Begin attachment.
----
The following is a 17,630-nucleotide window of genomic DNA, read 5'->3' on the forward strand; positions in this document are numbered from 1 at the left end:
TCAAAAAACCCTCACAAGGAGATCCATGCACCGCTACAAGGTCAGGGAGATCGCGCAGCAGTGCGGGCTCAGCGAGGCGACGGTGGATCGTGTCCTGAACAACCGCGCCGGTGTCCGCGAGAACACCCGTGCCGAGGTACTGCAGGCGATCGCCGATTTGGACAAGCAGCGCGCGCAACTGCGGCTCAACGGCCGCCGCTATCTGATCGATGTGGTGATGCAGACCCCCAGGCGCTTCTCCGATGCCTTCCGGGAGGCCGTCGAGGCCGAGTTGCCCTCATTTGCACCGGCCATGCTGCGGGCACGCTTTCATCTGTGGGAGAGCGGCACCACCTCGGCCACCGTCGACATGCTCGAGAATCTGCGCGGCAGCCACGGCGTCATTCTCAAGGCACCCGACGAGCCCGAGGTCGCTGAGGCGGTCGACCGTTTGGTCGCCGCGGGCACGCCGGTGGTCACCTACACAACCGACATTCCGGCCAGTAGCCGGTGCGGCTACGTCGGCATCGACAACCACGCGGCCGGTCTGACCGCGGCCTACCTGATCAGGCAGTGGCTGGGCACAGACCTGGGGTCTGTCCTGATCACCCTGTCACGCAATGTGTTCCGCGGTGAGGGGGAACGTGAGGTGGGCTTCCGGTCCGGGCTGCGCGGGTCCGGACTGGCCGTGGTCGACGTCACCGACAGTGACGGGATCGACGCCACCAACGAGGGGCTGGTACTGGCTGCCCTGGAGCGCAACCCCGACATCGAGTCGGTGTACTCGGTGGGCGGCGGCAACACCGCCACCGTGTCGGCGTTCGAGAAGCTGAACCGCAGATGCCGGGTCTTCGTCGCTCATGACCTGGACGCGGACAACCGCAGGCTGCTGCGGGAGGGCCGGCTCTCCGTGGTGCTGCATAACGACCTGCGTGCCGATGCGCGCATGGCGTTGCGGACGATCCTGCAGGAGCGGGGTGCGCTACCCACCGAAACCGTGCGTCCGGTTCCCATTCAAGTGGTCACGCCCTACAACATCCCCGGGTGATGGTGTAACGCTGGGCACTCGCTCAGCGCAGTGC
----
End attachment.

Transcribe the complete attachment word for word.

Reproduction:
The following is a 17,630-nucleotide window of genomic DNA, read 5'->3' on the forward strand; positions in this document are numbered from 1 at the left end:
TCAAAAAACCCTCACAAGGAGATCCATGCACCGCTACAAGGTCAGGGAGATCGCGCAGCAGTGCGGGCTCAGCGAGGCGACGGTGGATCGTGTCCTGAACAACCGCGCCGGTGTCCGCGAGAACACCCGTGCCGAGGTACTGCAGGCGATCGCCGATTTGGACAAGCAGCGCGCGCAACTGCGGCTCAACGGCCGCCGCTATCTGATCGATGTGGTGATGCAGACCCCCAGGCGCTTCTCCGATGCCTTCCGGGAGGCCGTCGAGGCCGAGTTGCCCTCATTTGCACCGGCCATGCTGCGGGCACGCTTTCATCTGTGGGAGAGCGGCACCACCTCGGCCACCGTCGACATGCTCGAGAATCTGCGCGGCAGCCACGGCGTCATTCTCAAGGCACCCGACGAGCCCGAGGTCGCTGAGGCGGTCGACCGTTTGGTCGCCGCGGGCACGCCGGTGGTCACCTACACAACCGACATTCCGGCCAGTAGCCGGTGCGGCTACGTCGGCATCGACAACCACGCGGCCGGTCTGACCGCGGCCTACCTGATCAGGCAGTGGCTGGGCACAGACCTGGGGTCTGTCCTGATCACCCTGTCACGCAATGTGTTCCGCGGTGAGGGGGAACGTGAGGTGGGCTTCCGGTCCGGGCTGCGCGGGTCCGGACTGGCCGTGGTCGACGTCACCGACAGTGACGGGATCGACGCCACCAACGAGGGGCTGGTACTGGCTGCCCTGGAGCGCAACCCCGACATCGAGTCGGTGTACTCGGTGGGCGGCGGCAACACCGCCACCGTGTCGGCGTTCGAGAAGCTGAACCGCAGATGCCGGGTCTTCGTCGCTCATGACCTGGACGCGGACAACCGCAGGCTGCTGCGGGAGGGCCGGCTCTCCGTGGTGCTGCATAACGACCTGCGTGCCGATGCGCGCATGGCGTTGCGGACGATCCTGCAGGAGCGGGGTGCGCTACCCACCGAAACCGTGCGTCCGGTTCCCATTCAAGTGGTCACGCCCTACAACATCCCCGGGTGATGGTGTAACGCTGGGCACTCGCTCAGCGCAGTGC